In interviews with Senate media and on ABS-CBN TeleRadyo, Sen. Lacson answered questions on: * favorable treatment by PhilHealth officials of B Braun Avitum Dialysis Center * discrimination in IRM, optional liquidation of funds and more questionable schemes
* Senate to share findings with parallel investigations by the executive branch
At the Aug. 11, 2020 hearing of the Senate Committee of the Whole regarding corruption at PhilHealth, Sen. Lacson bared more irregularities involving issues such as the Interim Reimbursement Mechanism and procurement of IT equipment. He also called for a “special special audit” of PhilHealth – and called out a PhilHealth executive for alluding to investigators as “kampon ni Satanas.”
In an interview with Senate media, Sen. Lacson answered questions on:
* PhilHealth officials evasive answers at Senate hearing
* Security concerns of prospective witnesses
* Gen. Morales, misled o co-opted?
And for good reason. PhilHealth is a murky, stinking swamp that many of its good and well-meaning people from the officials to their rank-and-file employees want drained, not just of some corrupt but well-entrenched officials who do not seem to run out of malevolent schemes to enrich themselves, but of a deeply rooted, mafia-like syndicate that controls the resources of the corporation, and habitually manipulate its financial records, that even the COA seems helpless in the conduct of their regular audit.
If we look closely enough, the story only revolves around the same cast of characters – a circle of high-ranking officials who manage to hog their seats despite the change of leadership and detailed anomalies that we already unearthed in the past.
In an interview with Senate media, Sen. Lacson answers questions on: * Senate Committee of the Whole hearing on corruption at PhilHealth on Aug. 4
* Calls for DOH Secretary Duque’s resignation
* Medical frontliners’ plight
At the meeting of the Rotary Club of Manila, Sen. Lacson holds the proposed Anti-Terrorism Act of 2020 – and its critics – to the Rotary’s Four-Way Test. Sen. Lacson also answered questions on the Anti-Terrorism Bill after the speech.
It is good to once again see familiar faces, virtually at least. I am certain that moving from physical meetings and events to the digital realm is something that is new to all of us. Nevertheless, I find comfort in knowing that this pandemic could not shake the dedication of a Rotarian spirit in living up to its overarching motto: Service above self.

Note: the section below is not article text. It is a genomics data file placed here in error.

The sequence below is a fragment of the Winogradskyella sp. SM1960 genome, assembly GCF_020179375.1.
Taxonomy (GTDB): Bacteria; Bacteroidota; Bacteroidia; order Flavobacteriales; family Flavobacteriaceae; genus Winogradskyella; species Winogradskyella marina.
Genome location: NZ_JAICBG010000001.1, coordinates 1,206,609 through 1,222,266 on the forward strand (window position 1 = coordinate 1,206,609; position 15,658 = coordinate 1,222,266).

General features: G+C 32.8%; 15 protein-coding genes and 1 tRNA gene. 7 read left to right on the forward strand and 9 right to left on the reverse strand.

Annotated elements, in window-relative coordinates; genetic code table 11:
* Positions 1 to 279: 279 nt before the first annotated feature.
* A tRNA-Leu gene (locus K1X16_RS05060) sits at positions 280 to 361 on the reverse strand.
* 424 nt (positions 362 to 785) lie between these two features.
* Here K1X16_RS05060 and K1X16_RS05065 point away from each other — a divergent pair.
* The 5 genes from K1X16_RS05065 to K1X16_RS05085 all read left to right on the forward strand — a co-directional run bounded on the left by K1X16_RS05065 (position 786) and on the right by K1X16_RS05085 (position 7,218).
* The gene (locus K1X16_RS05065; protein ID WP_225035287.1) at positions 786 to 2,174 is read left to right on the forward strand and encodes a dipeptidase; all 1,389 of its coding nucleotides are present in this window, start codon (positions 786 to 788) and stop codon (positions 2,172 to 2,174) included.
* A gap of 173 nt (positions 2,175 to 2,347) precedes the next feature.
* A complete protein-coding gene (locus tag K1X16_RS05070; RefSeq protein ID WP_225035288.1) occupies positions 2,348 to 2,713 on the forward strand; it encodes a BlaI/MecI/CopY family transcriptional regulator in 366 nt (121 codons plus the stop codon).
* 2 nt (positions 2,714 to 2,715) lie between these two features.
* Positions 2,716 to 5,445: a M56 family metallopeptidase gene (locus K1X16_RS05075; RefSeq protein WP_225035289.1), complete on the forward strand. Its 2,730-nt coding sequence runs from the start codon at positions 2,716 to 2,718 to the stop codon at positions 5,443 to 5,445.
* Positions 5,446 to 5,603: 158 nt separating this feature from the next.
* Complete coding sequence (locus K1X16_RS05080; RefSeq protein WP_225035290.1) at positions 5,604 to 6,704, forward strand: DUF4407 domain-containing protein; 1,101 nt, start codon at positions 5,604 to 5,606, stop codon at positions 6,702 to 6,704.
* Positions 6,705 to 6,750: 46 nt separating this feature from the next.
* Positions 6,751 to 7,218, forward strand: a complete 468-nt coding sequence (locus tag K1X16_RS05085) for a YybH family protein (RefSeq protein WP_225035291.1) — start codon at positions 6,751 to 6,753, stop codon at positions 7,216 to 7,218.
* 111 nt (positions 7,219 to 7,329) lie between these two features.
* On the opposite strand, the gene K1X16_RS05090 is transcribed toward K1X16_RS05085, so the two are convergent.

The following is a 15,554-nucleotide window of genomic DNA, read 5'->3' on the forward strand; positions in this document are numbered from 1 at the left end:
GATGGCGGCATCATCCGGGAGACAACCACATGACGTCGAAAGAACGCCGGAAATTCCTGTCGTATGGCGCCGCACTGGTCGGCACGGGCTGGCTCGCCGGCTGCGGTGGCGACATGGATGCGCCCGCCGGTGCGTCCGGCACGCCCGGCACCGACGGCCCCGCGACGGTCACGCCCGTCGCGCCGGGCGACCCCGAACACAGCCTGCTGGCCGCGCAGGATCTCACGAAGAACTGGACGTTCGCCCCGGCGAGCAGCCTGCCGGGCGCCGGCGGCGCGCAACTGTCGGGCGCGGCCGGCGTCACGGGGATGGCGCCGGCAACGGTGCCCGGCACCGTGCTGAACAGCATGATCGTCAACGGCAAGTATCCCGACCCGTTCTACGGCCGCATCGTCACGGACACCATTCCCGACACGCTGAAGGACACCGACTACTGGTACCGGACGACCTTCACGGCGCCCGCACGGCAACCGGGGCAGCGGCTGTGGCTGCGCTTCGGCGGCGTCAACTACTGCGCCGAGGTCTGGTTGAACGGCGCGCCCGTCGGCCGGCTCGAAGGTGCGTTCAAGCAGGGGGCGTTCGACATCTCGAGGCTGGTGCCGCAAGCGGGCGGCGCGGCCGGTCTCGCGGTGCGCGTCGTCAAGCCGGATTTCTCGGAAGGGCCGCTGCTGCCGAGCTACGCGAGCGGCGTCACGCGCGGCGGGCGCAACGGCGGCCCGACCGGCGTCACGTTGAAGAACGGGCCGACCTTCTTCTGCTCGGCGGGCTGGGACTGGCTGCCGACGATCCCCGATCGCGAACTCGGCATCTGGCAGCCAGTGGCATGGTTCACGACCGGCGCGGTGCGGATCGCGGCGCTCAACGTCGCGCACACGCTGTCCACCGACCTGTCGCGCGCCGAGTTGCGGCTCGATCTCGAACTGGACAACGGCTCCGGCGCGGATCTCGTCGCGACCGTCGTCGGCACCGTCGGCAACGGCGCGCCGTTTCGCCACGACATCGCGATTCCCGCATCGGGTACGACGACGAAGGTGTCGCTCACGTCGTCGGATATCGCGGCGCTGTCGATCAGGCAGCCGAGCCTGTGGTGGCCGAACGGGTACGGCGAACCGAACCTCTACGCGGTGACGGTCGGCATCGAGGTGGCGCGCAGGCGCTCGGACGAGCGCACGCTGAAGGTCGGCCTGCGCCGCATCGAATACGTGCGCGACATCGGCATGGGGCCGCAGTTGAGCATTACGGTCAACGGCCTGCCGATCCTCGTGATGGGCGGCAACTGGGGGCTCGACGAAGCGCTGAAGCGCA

Your invitation says I have 30 minutes to speak. Since there are many points to cover in our virtual discussion today, I will cut to the chase and go straight to the issues at hand.
For the past couple of weeks, among the trending topics that have been dominating the mainstream and social media platforms is the Anti-Terrorism Bill, which as we speak, is awaiting the signature of the President. Unfortunately, the ongoing campaign against this proposed measure, heavily influenced by massive misinformation and disinformation, unfairly devalues the importance of this legislative measure on many fronts.
Hence, as the principal sponsor and one of the authors of the bill, it is incumbent upon me to take every available platform to shed light on the legislative intent and merit of the Anti-Terrorism Act of 2020, as proposed.
To Governor Presbitero Velasco, Jr., the National President of the League of Provinces of the Philippines (LPP); Gov. Dakila Carlo Cua, National Chairman; Gov. Susan Yap; to all the members of this honorable organization, my colleagues in public service, ladies and gentlemen, good afternoon.
Allow me to express my gratitude for your overwhelming support to the proposed Anti-Terrorism Bill. As mentioned by no less that Department of Interior and Local Government Secretary Eduardo Año during last week’s webinar, 784 local government chiefs already signed the Manifesto in Support to the proposed Anti-Terrorism Bill as of June 17. This alone shows us a clear picture that there is indeed a demand for a stricter and effective counter-terrorism measures on the ground.
The Management Association of the Philippines (MAP) President Francis Lim, National Issues Committee Chair Rizalina Mantaring, respected members of this great association, ladies and gentlemen, good afternoon.
When two great legal minds clash, not symmetrically, nor tangentially, but squarely, as in head-on, what do laymen like me and probably some of you in this virtual gathering, do?
I am referring to your last week’s guest, retired Supreme Court Senior Associate Justice Antonio Carpio on the one hand, and on the other – an equally eminent legal eagle, a former Justice Secretary, and also my colleague in the Senate – Minority Leader Franklin Drilon. Let me explain.
The P1-million compensation is the least the government owes the families of these 32 fallen heroes. It’s in the law. The lack or absence of implementing rules and regulations should not be an excuse not to comply with the law.
* Special Risk Allowance to government health workers;
* Free medical expenses to public and private health workers;
* P100,000 allowance to public and private health workers who get infected by the coronavirus in the line of duty.